Traditional LDR (Low Dynamic Range) cameras can only capture the fraction of the world, what a human is able to see. Thus there is a growing demand to capture HDR (High Dynamic Range) content. During professional shootings the aim is to capture the most of the information possible for the postproduction, where the creator needs the maximum freedom and quality to create the best impression at the result.
However HDR content means a huge amount of data and needs enormous computing capacity at the post-processes. Plus nowadays systems only support 8-10 bit depth contents. So logarithmic gamma functions are made to store the HDR content in lower bit depths, thus at smaller space and to solve the compatibility problems with the extant systems. These characteristics are good alternatives for the traditional gamma correction characteristic to quant HDR content at 8-10 bits.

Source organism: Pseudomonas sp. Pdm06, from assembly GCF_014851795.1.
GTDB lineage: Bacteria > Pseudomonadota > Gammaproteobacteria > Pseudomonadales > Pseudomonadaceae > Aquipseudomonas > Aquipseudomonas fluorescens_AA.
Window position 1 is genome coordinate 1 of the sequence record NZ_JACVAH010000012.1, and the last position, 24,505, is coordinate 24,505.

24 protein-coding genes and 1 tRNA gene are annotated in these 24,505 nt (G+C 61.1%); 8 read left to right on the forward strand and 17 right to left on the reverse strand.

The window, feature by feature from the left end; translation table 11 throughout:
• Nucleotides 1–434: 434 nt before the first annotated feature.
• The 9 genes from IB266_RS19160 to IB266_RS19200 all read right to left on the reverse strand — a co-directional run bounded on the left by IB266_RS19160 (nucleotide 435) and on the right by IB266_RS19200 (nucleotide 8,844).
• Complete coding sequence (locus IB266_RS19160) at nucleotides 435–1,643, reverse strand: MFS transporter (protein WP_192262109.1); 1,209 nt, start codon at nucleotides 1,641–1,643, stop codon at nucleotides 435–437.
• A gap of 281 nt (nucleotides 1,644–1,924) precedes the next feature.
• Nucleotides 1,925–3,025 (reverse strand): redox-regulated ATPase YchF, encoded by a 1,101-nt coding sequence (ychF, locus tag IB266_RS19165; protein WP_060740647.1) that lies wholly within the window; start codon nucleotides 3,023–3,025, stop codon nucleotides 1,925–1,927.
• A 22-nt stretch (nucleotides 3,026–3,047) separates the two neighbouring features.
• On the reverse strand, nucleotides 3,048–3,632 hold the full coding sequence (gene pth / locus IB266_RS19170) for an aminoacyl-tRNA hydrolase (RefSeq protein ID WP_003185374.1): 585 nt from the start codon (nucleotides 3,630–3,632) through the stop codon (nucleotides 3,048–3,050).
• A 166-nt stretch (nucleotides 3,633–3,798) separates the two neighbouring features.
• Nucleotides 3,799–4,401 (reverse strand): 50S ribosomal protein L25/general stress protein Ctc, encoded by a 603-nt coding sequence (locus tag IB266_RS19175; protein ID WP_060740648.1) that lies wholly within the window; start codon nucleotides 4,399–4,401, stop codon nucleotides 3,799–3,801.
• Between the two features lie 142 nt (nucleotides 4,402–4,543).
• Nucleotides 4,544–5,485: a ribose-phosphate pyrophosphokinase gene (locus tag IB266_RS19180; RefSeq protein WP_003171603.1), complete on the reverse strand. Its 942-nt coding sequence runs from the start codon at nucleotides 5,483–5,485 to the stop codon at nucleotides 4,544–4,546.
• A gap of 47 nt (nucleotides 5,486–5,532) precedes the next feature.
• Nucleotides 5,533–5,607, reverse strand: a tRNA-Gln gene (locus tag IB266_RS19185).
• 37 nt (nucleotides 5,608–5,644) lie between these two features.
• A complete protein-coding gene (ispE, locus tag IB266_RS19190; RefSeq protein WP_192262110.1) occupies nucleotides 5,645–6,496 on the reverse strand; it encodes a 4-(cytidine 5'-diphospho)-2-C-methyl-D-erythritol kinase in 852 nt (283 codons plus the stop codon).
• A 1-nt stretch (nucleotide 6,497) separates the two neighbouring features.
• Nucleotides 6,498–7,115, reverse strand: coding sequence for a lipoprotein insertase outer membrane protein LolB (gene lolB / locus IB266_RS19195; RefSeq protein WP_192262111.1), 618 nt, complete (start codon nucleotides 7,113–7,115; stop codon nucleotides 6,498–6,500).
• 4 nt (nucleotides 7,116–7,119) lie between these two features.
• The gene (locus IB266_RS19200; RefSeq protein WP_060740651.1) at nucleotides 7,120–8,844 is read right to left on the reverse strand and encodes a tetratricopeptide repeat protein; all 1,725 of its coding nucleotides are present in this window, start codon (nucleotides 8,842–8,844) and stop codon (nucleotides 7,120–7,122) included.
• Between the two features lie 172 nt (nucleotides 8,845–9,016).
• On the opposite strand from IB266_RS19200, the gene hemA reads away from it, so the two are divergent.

The topic of my thesis is the investigation on the logarithmic gamma functions for the sore and post-process HDR content. My task is to investigate on how big quality loss is caused on the content at the storage and post-process by the usage of these functions compared to raw processed content.
The thesis summarize the theoretical knowledge needed for the investigation, staring with the HDR content and content production. Then I present the traditional gamma characteristics, and the logarithmic gamma functions. Afterwards I demonstrate the post-procession steps what is used for the investigation. I introduce the objective quality measurements what I used to make the results and the test environment I implemented in MATLAB. Finally I analyse the results made by the implementation.